Manson himself only appears in the film for one scene, in which he’s shown visiting Cielo Drive prior to the attacks and asking for someone named “Terry,” presumably music producer Terry Melcher. In the film, he’s told by Sebring (who's played by Emile Hirsch) that the house is now the residence of Tate and Polanski. This scene is also based in reality—during the murder trial, Tate’s friend, photographer Shahrokh Hatami, testified that while he was visiting the actor at 10050 Cielo Drive in March 1969, Manson came to the house. He asked for someone whose name Hatami didn’t recognize, and was informed that the Polanskis resided at the property.

The kitchen at Spahn Movie Ranch, where the Manson cult lived.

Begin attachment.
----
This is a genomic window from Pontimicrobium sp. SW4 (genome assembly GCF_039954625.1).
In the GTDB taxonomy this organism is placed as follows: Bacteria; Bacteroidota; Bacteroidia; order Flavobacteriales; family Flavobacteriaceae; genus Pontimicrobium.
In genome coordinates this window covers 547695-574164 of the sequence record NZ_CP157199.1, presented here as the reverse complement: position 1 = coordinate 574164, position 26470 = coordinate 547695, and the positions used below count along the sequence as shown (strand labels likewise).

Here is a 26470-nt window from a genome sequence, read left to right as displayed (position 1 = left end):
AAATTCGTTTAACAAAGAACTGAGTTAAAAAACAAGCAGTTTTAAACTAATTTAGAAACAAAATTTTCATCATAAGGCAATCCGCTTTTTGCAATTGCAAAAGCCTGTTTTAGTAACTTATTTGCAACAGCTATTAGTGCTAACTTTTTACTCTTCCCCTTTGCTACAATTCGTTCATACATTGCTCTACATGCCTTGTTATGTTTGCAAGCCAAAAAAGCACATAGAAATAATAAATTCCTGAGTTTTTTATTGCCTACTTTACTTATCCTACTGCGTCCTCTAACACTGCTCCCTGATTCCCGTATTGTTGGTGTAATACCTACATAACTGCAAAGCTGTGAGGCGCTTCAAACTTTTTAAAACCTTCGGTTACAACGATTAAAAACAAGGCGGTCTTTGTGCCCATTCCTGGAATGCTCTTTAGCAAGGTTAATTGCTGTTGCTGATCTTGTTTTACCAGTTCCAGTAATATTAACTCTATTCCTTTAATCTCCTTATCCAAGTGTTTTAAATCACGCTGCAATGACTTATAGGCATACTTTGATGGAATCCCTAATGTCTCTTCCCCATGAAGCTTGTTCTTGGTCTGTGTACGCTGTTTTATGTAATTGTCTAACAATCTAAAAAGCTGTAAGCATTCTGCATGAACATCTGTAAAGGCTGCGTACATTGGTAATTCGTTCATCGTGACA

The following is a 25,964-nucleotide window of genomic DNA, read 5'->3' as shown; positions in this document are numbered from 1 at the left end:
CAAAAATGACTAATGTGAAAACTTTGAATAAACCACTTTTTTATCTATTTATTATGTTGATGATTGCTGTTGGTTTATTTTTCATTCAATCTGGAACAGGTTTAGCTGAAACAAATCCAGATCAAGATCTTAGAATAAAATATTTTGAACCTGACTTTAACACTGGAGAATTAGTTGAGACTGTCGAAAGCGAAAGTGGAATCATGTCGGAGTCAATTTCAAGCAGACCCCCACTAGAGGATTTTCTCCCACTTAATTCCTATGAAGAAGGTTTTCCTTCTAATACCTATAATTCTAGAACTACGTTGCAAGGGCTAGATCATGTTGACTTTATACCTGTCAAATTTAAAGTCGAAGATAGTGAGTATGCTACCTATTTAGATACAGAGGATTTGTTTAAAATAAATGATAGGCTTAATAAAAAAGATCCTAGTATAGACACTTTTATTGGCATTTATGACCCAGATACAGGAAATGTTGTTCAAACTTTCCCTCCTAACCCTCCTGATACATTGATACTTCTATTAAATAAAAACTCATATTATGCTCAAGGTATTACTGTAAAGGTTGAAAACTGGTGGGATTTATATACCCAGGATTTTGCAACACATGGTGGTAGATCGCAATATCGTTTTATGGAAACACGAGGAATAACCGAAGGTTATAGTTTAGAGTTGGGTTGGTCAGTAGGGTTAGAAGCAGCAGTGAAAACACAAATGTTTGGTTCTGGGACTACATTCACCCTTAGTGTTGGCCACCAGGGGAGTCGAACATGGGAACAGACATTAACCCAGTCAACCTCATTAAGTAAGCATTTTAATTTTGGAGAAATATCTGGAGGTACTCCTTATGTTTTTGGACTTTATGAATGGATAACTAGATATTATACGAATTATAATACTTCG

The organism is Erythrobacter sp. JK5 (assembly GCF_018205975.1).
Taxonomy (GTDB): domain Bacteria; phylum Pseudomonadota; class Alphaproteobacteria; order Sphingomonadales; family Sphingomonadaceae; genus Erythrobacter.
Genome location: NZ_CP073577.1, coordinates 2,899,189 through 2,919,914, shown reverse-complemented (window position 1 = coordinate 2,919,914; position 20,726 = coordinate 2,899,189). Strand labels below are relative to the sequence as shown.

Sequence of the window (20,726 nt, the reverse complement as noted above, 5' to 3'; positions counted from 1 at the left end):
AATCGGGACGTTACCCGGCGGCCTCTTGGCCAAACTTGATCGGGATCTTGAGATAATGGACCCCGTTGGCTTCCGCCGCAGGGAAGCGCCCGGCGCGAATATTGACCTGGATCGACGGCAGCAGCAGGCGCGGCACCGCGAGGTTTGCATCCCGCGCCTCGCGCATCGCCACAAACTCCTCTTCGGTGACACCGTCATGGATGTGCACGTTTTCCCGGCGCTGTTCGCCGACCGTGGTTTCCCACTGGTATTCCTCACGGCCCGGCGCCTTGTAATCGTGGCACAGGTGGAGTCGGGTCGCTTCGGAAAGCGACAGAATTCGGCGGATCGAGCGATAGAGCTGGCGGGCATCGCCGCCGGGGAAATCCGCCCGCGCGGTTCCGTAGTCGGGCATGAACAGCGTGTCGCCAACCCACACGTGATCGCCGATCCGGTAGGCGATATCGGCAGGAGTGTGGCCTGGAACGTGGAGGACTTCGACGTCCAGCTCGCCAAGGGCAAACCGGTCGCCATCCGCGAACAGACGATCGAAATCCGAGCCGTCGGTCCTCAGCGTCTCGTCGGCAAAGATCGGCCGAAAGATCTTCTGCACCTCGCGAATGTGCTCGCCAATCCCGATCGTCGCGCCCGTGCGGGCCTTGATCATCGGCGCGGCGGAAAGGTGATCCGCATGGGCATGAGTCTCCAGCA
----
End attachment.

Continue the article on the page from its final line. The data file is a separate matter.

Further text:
And the film’s depiction of the cult’s squalid life at Spahn Ranch was also rooted in truth—the young people lived in filth alongside the ranch’s owner, the blind and elderly George Spahn. It’s been alleged that Manson instructed his followers to have sex with Spahn in order to keep him compliant, and in the film Lynette "Squeaky" Fromme, played by Dakota Fanning, admits as much. But the real-life Fromme, who didn’t participate in the murders but went on to attempt to assassinate then-president Gerald Ford, maintains that she didn’t have a sexual relationship with Spahn.


In the movie, Brad Pitt’s Cliff Booth makes a tense visit to the ranch to check on Spahn, and narrowly escapes from the homicidal cultists. While Pitt’s character is a fictional creation partially inspired by real-life stuntman Hal Needham, the sequence does contain echoes of truth. Donald "Shorty" Shea was a stuntman, just like Booth’s character. He worked as a Spahn Ranch employee and was murdered by the cult on the property in late August 1969. One of his killers was cult member Steve "Clem" Grogan, who’s depicted in Once Upon a Time—he’s the guy who stabs Booth’s tire and gets beaten bloody.